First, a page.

JANE
			(to Tom)
		To State for the message from Libya,
		then you'll have the carrier pilot
		from the Sidra in time to...
			(a sudden shriek)
		What?  No!

	ON TOM

	Jolted by the shriek in his earpiece but nonetheless continuing.

	BACK TO JANE

	As she SCREAMS INTO the phone -- this is more than volume, she
	is over-the-top livid, her face red, neck cords popping.

				JANE
		We only have ten minutes left --
		how can you talk to me about parking
		problems?  No, not you'll try...you'll
		do it -- do it or I'll fry your fat
		ass, Estelle.  Good-bye.

	As she BANGS the PHONE down.  Paul comments sotto to Ernie.

				PAUL
			(sotto)
		I had no idea she was this good.

				JANE
			(hitting Tom's button)
		Fill for a second.

				TOM
			(fluidly)
		The latest message seems to indicate
		that the Libyan pilot was acting on
		his own without authority from anyone
		else.
			(into camera directly)
		In other words, I think we're okay.

	INT. STUDIO - EIGHT MINUTES LATER

	MOVING CAMERA FROM Tom's left profile TOWARDS HIS RIGHT PROFILE,
	TAKING IN THE Production Assistant who madly shuffles pages,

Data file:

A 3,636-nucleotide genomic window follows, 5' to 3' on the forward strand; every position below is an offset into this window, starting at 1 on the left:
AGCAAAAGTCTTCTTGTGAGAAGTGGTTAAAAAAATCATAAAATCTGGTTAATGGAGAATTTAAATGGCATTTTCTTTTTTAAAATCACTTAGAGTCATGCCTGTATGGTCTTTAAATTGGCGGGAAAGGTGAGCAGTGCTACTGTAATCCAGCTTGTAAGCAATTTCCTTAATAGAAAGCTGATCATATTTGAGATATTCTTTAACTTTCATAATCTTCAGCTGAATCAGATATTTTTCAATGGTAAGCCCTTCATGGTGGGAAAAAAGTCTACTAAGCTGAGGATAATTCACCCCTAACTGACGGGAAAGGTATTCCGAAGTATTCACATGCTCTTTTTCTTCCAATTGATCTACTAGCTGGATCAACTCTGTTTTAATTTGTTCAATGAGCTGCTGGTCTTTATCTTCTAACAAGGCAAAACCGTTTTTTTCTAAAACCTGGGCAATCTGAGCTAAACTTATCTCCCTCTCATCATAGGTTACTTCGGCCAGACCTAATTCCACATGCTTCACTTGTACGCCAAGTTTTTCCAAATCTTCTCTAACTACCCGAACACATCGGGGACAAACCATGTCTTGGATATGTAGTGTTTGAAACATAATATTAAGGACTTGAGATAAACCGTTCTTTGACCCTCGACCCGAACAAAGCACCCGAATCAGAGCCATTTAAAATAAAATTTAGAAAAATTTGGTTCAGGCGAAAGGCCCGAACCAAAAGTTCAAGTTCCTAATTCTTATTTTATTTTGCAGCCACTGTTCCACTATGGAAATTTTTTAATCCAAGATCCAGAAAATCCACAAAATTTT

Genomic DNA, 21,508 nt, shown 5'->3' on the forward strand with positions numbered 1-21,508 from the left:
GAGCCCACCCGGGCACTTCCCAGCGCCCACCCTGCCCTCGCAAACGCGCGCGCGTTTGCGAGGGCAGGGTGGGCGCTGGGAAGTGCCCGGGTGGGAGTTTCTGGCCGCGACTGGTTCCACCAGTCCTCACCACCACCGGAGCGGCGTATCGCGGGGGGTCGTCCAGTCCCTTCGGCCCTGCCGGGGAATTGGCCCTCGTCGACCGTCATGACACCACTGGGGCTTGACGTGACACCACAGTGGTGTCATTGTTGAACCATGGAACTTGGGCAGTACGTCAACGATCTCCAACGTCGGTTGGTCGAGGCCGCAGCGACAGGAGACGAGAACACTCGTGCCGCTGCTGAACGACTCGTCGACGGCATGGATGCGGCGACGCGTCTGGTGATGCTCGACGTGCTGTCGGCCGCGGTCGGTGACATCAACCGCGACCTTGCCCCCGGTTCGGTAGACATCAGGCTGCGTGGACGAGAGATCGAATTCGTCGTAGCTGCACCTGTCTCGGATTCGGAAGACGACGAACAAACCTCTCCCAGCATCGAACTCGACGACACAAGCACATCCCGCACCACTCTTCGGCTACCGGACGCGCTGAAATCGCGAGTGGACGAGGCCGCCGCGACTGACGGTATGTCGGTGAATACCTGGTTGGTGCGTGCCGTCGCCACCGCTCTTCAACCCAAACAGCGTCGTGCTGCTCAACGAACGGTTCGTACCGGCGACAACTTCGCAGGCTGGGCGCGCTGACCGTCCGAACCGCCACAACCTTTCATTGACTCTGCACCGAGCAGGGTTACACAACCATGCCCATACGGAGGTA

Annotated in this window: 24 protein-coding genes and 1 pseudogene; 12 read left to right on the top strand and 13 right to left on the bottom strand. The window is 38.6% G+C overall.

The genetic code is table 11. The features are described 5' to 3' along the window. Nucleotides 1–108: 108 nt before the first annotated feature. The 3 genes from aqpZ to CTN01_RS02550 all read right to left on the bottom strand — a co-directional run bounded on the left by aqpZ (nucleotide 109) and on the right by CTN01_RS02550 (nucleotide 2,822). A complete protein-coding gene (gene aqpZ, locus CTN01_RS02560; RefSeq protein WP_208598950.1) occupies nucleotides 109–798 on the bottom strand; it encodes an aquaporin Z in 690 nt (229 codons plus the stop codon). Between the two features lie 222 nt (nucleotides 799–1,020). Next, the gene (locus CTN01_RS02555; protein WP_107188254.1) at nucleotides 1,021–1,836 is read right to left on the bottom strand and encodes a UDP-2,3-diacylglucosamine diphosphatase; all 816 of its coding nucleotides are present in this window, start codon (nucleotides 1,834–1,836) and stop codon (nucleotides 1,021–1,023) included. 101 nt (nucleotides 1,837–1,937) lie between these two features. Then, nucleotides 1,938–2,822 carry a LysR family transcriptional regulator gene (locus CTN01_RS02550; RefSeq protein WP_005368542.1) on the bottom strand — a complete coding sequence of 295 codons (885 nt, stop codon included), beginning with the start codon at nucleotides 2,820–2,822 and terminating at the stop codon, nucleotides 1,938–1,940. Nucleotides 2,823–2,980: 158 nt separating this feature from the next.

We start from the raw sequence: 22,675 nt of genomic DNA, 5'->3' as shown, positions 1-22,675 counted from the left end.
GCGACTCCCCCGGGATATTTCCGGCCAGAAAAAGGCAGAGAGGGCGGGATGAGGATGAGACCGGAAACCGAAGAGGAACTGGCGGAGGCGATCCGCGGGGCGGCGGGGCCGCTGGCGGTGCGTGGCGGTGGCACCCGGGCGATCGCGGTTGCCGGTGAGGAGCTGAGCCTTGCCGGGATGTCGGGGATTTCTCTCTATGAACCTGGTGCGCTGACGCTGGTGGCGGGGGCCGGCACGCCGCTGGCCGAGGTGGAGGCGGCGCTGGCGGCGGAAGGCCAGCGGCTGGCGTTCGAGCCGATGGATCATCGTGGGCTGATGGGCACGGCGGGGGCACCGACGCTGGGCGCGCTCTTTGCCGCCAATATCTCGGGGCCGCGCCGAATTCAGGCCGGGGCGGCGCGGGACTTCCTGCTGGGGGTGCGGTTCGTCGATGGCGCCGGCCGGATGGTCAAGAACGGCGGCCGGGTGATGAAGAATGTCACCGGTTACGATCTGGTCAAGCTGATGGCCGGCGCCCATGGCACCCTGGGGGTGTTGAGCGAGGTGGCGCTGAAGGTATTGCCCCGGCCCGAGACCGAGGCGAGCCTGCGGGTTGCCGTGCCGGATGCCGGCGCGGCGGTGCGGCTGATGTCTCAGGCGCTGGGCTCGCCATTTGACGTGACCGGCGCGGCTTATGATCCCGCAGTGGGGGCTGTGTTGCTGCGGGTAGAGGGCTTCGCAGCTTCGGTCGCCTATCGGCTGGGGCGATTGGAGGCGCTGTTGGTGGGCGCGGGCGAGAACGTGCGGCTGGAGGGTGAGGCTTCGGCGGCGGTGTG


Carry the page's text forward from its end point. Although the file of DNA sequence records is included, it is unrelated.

even as Tom talks on camera, the monitor through which he sees
	the subject of his interview at the Pentagon, the clusters of a
	assistants on the floor and now WE CONTINUE TO CIRCLE BEHIND him,
	beginning to SEE the Control Room in the b.g. and as we MOVE IN
	TOWARDS HIS EAR, the white ear piece firmly in place, we BEGIN
	TO HEAR, the barely audible crackle of Jane's VOICE as she tells
	him roughly what to say and how long he has to say it.

				TOM
		...So, Commander, it must have been
		a bit tougher today -- shooting down
		the French-made Mirage Jet.  The one
		you got was a SU-22...etc...

	And NOW ALL IS OBSCURED EXCEPT THE ANCHOR'S EARS, the ear piece
	and the RED LIGHT on the CAMERA and beyond... almost an abstract
	vision.

	INT. CONTROL ROOM - DAY

				TOM'S VOICE
		...Once again:  The Libyan Government
		has disavowed any prior knowledge of
		the flight.  This has been Tom Grunick
		reporting from Washington.

	The special report ended, Jane breathes a breath -- she and
	Blair momentarily grasp hands.  The first talk concerns Tom.

				PAUL
		He was brilliant.  I've never been
		as proud of one of my decisions.

				ERNIE
			(calls back to Jane)
		Great work, Jane, really -- You know?
		Really.

	She nods... totally depleted.

				JANE
		Well, there were no major gaffs anyway.

	Ernie scoffs in her direction.

				JANE
		Thanks, everybody.

	She exits the scene.

				PAUL
			(to the Usher brothers)